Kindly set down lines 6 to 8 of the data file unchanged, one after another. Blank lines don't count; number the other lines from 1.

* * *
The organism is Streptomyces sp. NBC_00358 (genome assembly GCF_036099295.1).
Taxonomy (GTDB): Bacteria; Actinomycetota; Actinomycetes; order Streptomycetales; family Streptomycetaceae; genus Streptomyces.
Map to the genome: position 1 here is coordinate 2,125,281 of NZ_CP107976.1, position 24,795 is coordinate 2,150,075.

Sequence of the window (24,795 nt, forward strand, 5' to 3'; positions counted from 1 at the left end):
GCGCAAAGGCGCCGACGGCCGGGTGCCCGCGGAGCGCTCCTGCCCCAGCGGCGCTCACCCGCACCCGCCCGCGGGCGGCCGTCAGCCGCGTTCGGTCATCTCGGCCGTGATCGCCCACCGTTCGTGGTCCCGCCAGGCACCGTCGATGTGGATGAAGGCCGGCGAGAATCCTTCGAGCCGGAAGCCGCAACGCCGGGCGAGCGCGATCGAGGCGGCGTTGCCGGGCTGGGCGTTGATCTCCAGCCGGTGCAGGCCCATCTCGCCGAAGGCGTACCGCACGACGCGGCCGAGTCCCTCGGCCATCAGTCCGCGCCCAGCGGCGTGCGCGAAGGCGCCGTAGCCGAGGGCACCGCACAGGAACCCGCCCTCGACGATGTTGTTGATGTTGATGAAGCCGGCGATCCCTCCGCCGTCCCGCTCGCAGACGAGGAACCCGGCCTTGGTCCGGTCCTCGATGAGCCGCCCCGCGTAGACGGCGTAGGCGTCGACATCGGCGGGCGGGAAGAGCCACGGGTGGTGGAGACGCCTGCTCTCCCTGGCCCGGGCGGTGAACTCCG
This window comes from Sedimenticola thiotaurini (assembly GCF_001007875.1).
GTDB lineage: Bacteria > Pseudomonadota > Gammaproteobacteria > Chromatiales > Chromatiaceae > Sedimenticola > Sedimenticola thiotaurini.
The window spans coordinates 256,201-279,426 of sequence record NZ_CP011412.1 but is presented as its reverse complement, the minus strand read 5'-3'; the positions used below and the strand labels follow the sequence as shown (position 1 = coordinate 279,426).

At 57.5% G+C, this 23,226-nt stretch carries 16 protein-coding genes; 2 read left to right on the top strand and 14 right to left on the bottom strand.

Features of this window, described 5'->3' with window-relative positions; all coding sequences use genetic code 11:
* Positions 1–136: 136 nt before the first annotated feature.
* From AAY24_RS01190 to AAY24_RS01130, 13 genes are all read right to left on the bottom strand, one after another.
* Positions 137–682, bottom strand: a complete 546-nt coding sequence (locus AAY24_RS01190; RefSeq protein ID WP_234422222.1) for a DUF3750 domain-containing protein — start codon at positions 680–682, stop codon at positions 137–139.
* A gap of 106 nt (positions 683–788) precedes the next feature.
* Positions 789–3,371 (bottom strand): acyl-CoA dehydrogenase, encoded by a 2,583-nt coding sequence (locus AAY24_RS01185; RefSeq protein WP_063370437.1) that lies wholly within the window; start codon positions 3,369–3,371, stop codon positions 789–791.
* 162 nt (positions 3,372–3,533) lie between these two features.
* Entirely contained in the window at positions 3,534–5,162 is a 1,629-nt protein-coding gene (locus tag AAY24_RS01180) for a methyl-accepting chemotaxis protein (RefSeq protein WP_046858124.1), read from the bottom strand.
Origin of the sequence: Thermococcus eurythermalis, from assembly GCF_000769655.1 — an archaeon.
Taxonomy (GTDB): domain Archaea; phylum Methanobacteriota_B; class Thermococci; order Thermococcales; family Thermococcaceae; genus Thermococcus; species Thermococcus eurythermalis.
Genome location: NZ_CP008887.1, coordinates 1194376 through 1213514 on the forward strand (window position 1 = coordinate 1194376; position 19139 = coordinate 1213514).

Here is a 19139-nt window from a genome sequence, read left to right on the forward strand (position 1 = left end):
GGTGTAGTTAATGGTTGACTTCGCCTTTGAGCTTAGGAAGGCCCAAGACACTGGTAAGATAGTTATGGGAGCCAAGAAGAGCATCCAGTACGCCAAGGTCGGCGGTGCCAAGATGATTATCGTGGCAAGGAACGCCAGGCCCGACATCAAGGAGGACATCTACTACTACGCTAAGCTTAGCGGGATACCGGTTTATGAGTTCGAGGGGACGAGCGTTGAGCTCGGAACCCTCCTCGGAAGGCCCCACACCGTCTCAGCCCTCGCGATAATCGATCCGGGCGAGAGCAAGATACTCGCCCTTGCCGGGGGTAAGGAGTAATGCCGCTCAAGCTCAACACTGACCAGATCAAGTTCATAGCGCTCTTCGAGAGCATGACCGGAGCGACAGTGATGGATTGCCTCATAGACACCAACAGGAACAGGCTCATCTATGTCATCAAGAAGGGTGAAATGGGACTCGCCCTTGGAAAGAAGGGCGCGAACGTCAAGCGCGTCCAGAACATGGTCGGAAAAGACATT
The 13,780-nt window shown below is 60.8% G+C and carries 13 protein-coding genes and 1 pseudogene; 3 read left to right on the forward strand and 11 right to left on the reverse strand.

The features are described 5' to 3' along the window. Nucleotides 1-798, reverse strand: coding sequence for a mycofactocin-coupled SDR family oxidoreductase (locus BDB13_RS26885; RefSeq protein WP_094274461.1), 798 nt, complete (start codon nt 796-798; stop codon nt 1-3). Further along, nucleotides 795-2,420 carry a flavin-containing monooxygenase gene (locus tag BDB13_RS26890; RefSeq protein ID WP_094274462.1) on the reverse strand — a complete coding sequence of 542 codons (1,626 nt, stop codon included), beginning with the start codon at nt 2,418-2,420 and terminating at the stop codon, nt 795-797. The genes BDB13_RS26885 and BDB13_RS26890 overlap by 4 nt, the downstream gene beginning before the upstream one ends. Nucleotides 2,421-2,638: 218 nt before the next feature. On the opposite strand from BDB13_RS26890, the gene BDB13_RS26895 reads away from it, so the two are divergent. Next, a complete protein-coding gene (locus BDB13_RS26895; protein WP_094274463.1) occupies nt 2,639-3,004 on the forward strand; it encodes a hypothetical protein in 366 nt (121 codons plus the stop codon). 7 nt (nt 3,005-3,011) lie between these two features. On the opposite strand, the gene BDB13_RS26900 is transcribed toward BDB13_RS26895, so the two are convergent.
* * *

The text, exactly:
This window comes from Sedimenticola thiotaurini (assembly GCF_001007875.1).
GTDB lineage: Bacteria > Pseudomonadota > Gammaproteobacteria > Chromatiales > Chromatiaceae > Sedimenticola > Sedimenticola thiotaurini.
The window spans coordinates 256,201-279,426 of sequence record NZ_CP011412.1 but is presented as its reverse complement, the minus strand read 5'-3'; the positions used below and the strand labels follow the sequence as shown (position 1 = coordinate 279,426).